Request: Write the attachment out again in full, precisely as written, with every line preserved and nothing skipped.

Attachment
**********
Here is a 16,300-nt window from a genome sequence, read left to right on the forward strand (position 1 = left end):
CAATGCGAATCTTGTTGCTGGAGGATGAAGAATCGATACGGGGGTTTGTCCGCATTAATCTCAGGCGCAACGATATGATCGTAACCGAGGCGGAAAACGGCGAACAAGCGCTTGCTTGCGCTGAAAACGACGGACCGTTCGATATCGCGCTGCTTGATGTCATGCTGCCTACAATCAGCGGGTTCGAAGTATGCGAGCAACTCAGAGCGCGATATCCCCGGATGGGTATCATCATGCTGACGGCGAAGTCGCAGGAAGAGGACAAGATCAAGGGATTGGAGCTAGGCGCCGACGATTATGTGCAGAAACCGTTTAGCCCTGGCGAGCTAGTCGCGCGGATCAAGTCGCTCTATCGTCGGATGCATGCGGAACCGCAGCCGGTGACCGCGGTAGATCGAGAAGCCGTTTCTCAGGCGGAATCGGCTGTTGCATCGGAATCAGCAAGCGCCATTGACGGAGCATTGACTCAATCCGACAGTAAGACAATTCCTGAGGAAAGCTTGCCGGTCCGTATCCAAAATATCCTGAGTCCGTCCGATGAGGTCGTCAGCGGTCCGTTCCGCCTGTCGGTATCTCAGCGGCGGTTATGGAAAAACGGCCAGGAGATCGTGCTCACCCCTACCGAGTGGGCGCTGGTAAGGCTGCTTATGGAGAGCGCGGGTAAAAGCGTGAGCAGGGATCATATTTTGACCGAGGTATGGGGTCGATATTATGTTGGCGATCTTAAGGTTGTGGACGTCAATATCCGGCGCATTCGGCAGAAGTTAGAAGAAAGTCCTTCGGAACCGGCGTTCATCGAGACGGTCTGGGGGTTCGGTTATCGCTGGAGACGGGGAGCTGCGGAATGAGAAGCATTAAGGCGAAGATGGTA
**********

Here is a 16,300-nt window from a genome sequence, read left to right on the forward strand (position 1 = left end):
CAATGCGAATCTTGTTGCTGGAGGATGAAGAATCGATACGGGGGTTTGTCCGCATTAATCTCAGGCGCAACGATATGATCGTAACCGAGGCGGAAAACGGCGAACAAGCGCTTGCTTGCGCTGAAAACGACGGACCGTTCGATATCGCGCTGCTTGATGTCATGCTGCCTACAATCAGCGGGTTCGAAGTATGCGAGCAACTCAGAGCGCGATATCCCCGGATGGGTATCATCATGCTGACGGCGAAGTCGCAGGAAGAGGACAAGATCAAGGGATTGGAGCTAGGCGCCGACGATTATGTGCAGAAACCGTTTAGCCCTGGCGAGCTAGTCGCGCGGATCAAGTCGCTCTATCGTCGGATGCATGCGGAACCGCAGCCGGTGACCGCGGTAGATCGAGAAGCCGTTTCTCAGGCGGAATCGGCTGTTGCATCGGAATCAGCAAGCGCCATTGACGGAGCATTGACTCAATCCGACAGTAAGACAATTCCTGAGGAAAGCTTGCCGGTCCGTATCCAAAATATCCTGAGTCCGTCCGATGAGGTCGTCAGCGGTCCGTTCCGCCTGTCGGTATCTCAGCGGCGGTTATGGAAAAACGGCCAGGAGATCGTGCTCACCCCTACCGAGTGGGCGCTGGTAAGGCTGCTTATGGAGAGCGCGGGTAAAAGCGTGAGCAGGGATCATATTTTGACCGAGGTATGGGGTCGATATTATGTTGGCGATCTTAAGGTTGTGGACGTCAATATCCGGCGCATTCGGCAGAAGTTAGAAGAAAGTCCTTCGGAACCGGCGTTCATCGAGACGGTCTGGGGGTTCGGTTATCGCTGGAGACGGGGAGCTGCGGAATGAGAAGCATTAAGGCGAAGATGGTA